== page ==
Deepwater Horizon Halftime Reports Calls for Supplemental Environmental Impact Statement

For Immediate Release                                                 

April 16, 2024

Contact: Pat Conzemius, President & CEO

White Bear Lake, MN –   The 14th anniversary of the Deepwater Horizon oil spill coincides with major accomplishments of $1 billion in restoration projects funded by the Gulf Coast Ecosystem Restoration Council (RESTORE Council). For perspective, the Deepwater Horizon Halftime Report spotlights winning projects but also gaps in funding to coastal states and affected communities.

A large explosion in the air

Description automatically generatedThe Halftime Report is an oil spill restoration report that provides detail on 223 grants, $5 million or larger, that account for almost 90% of all restoration grants. Produced by TRPR, a Washington D.C. consulting firm, the report asks a series of pointed questions about restoration performance including how Congress and state lawmakers funded understaffed natural resource agencies dealing with a sudden surge in restoration activity.

Media coverage of the Halftime Report reveals large losses in purchasing power when grants and projects are delayed.  Due to inflation, several vital construction project costs rose 75% from the point of U.S. Treasury approval to the delivery of funds.

Report author Tim Richardson says, “The nation’s largest-ever deployment of environmental fine spending has achieved exciting results that are largely unreported in mainstream media, but there are also examples of unforced errors in the rollout of vitally needed dollars.”  The Halftime Report highlights both types of outcomes.

Pat Conzemius, President and CEO of Wildlife Forever said, “We are committed to ensuring that these landmark conservation efforts reach the ground and that communities have equitable access to funds intended to rebuild and restore what was damaged.”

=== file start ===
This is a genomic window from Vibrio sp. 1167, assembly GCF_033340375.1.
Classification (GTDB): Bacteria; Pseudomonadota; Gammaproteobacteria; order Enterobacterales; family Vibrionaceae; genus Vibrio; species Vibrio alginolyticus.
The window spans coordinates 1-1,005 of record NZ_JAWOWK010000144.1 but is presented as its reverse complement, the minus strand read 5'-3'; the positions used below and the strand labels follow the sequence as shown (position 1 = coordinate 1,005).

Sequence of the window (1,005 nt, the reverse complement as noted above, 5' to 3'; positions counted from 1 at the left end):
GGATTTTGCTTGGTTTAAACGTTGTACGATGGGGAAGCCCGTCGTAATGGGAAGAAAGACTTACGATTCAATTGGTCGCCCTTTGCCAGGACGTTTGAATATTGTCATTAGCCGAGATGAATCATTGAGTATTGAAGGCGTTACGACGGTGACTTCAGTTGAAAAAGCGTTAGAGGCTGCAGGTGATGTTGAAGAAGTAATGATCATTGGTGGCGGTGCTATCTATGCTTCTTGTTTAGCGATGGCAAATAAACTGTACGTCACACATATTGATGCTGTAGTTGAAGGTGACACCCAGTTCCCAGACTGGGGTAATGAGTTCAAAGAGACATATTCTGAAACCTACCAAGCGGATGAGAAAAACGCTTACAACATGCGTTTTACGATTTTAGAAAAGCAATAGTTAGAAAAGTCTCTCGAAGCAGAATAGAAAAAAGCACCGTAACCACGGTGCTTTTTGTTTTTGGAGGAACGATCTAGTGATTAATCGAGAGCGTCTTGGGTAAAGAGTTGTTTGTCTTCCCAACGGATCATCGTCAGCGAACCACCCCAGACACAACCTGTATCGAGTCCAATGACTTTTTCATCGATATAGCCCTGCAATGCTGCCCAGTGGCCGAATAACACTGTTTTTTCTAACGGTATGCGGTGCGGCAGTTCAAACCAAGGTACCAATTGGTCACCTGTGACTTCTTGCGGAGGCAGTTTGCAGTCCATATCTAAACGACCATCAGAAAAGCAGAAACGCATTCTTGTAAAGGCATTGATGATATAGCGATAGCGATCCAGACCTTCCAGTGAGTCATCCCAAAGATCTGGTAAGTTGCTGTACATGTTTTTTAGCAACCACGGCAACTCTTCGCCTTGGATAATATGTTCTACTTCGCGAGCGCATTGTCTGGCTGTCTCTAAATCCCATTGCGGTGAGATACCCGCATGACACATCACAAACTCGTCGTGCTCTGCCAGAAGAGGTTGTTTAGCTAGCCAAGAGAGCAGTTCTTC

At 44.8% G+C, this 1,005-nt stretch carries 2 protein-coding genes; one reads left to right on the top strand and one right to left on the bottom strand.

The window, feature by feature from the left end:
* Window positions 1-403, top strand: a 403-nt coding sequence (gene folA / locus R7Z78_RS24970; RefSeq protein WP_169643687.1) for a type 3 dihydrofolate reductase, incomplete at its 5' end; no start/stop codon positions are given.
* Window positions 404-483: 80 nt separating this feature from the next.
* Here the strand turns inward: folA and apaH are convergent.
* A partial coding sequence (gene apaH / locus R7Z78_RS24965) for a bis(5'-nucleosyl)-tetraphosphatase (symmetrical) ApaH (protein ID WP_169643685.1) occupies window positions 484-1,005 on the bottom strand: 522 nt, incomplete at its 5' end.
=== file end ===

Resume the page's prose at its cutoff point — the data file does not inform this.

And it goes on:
The RESTORE Council, responsible for administering projects and disbursing settlement funds, includes each of the five Gulf States and six federal natural resource agencies. It oversees 60% of the funds in the Gulf Coast Restoration Trust Fund established in the wake of the oil spill. Under the 2016 Deepwater Horizon consent decree  British Petroleum makes payments into the Trust Fund over a 15-year period starting in 2016 and ending in 2031.

“A fresh look at Gulf of Mexico restoration through a supplemental environmental impact statement could be a powerful tool in reaching consensus on how to help states, counties, parishes, and the federal government focus on performance gaps and support changes needed to more efficiently deliver funding to key areas,” Conzemius said.

Deepwater Horizon projects can be tracked at:

Tim Richardson, author of the Deepwater Horizon Halftime Report is also the government affairs consultant for Wildlife Forever. Tim is the publisher of Kodiak Bear and the Exxon Valdez, a profile of the historic oil spill and the successful restoration that occurred in the aftermath of the nation’s first and largest oil spill. For more information: www.TRPR.Info